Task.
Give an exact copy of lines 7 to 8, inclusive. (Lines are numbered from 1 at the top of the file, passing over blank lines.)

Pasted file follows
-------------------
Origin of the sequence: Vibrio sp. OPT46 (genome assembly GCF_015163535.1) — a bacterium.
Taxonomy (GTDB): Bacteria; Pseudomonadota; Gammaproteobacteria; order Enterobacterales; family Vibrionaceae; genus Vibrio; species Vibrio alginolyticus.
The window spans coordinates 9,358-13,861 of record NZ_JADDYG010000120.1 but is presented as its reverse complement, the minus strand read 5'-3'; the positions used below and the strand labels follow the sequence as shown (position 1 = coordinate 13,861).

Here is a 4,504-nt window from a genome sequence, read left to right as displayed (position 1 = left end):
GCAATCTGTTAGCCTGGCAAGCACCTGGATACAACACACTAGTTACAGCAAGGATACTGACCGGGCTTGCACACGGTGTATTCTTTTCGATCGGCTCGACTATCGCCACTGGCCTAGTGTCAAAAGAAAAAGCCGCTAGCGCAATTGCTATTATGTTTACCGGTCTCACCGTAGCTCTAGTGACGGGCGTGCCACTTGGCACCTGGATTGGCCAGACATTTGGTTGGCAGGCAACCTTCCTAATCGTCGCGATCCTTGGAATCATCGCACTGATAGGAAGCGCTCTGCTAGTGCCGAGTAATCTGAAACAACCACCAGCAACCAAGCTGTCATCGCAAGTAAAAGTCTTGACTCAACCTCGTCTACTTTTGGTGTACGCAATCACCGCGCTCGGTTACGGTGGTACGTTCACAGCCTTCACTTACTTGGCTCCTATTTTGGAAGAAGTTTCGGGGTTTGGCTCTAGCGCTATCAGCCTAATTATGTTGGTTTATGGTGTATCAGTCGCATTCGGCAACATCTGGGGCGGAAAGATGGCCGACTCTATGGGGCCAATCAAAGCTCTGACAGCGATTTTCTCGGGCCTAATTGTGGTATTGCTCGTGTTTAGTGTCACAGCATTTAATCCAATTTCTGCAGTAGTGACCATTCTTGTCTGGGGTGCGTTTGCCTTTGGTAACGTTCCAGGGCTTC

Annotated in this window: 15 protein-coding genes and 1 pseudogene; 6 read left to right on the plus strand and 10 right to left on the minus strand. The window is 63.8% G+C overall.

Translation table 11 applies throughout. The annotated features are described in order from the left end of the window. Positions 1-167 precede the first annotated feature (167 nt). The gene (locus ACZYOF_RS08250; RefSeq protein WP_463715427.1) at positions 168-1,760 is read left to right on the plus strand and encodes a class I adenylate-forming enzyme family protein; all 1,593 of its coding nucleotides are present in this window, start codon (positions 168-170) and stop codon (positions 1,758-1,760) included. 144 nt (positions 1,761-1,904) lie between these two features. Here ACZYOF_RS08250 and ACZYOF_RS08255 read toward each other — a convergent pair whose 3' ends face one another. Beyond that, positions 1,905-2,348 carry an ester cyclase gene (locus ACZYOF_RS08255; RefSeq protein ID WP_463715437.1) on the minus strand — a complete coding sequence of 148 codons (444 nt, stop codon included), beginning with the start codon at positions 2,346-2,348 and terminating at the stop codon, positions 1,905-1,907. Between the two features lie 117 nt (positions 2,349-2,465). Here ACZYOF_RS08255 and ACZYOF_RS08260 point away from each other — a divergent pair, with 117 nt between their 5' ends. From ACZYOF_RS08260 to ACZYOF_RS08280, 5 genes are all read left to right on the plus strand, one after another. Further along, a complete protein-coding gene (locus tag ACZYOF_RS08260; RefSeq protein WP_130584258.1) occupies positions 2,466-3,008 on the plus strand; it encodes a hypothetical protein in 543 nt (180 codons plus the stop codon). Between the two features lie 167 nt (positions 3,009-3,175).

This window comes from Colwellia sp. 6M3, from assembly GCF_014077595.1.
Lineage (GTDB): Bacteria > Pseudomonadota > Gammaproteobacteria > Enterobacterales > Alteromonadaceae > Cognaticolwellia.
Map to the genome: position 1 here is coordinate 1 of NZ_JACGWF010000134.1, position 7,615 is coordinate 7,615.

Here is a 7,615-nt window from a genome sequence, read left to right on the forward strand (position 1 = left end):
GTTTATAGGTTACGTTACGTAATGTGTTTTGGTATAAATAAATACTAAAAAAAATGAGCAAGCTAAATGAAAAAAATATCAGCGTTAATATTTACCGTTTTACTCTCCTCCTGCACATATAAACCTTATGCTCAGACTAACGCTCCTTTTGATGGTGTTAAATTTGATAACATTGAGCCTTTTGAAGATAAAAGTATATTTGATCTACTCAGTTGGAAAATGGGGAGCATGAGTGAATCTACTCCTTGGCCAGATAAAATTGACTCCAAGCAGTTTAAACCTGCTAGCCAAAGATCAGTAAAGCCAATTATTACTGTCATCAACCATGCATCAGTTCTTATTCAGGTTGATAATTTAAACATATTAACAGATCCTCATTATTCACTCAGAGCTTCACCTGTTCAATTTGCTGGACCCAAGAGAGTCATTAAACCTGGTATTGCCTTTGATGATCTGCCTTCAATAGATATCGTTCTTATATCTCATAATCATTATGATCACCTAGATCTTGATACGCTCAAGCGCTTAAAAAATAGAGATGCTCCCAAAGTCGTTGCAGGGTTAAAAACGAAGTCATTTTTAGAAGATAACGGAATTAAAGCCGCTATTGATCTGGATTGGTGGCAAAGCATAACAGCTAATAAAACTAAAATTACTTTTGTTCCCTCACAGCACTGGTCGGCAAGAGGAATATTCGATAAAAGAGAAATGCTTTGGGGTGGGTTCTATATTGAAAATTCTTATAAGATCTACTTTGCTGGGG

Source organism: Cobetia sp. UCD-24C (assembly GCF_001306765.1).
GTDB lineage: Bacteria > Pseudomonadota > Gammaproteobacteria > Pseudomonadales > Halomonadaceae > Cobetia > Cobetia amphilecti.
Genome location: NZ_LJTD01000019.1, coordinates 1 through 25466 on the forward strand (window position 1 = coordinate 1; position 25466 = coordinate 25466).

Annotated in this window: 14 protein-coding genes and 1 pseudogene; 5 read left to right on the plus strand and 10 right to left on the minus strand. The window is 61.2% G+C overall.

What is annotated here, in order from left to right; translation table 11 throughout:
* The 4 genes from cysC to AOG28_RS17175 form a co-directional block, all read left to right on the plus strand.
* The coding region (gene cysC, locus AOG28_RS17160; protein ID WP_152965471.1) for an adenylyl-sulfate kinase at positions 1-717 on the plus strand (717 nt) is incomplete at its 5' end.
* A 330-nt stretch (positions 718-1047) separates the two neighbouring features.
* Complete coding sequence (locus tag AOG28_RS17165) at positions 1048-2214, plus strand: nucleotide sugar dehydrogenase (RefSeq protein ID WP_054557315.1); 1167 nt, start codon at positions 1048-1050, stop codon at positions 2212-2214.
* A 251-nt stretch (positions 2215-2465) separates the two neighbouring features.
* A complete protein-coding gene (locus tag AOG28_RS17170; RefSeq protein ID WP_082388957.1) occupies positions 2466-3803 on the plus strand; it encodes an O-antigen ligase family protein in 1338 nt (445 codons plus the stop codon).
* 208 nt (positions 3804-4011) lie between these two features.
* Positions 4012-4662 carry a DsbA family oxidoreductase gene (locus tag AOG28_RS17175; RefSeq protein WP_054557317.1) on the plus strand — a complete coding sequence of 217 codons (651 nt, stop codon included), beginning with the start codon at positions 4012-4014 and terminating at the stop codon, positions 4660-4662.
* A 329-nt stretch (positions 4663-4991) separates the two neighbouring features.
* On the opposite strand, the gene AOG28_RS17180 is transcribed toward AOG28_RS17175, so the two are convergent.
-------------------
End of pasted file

Translation table 11 applies throughout. The annotated features are described in order from the left end of the window. Positions 1-167 precede the first annotated feature (167 nt). The gene (locus ACZYOF_RS08250; RefSeq protein WP_463715427.1) at positions 168-1,760 is read left to right on the plus strand and encodes a class I adenylate-forming enzyme family protein; all 1,593 of its coding nucleotides are present in this window, start codon (positions 168-170) and stop codon (positions 1,758-1,760) included. 144 nt (positions 1,761-1,904) lie between these two features. Here ACZYOF_RS08250 and ACZYOF_RS08255 read toward each other — a convergent pair whose 3' ends face one another. Beyond that, positions 1,905-2,348 carry an ester cyclase gene (locus ACZYOF_RS08255; RefSeq protein ID WP_463715437.1) on the minus strand — a complete coding sequence of 148 codons (444 nt, stop codon included), beginning with the start codon at positions 2,346-2,348 and terminating at the stop codon, positions 1,905-1,907. Between the two features lie 117 nt (positions 2,349-2,465). Here ACZYOF_RS08255 and ACZYOF_RS08260 point away from each other — a divergent pair, with 117 nt between their 5' ends. From ACZYOF_RS08260 to ACZYOF_RS08280, 5 genes are all read left to right on the plus strand, one after another. Further along, a complete protein-coding gene (locus tag ACZYOF_RS08260; RefSeq protein WP_130584258.1) occupies positions 2,466-3,008 on the plus strand; it encodes a hypothetical protein in 543 nt (180 codons plus the stop codon). Between the two features lie 167 nt (positions 3,009-3,175).

This window comes from Colwellia sp. 6M3, from assembly GCF_014077595.1.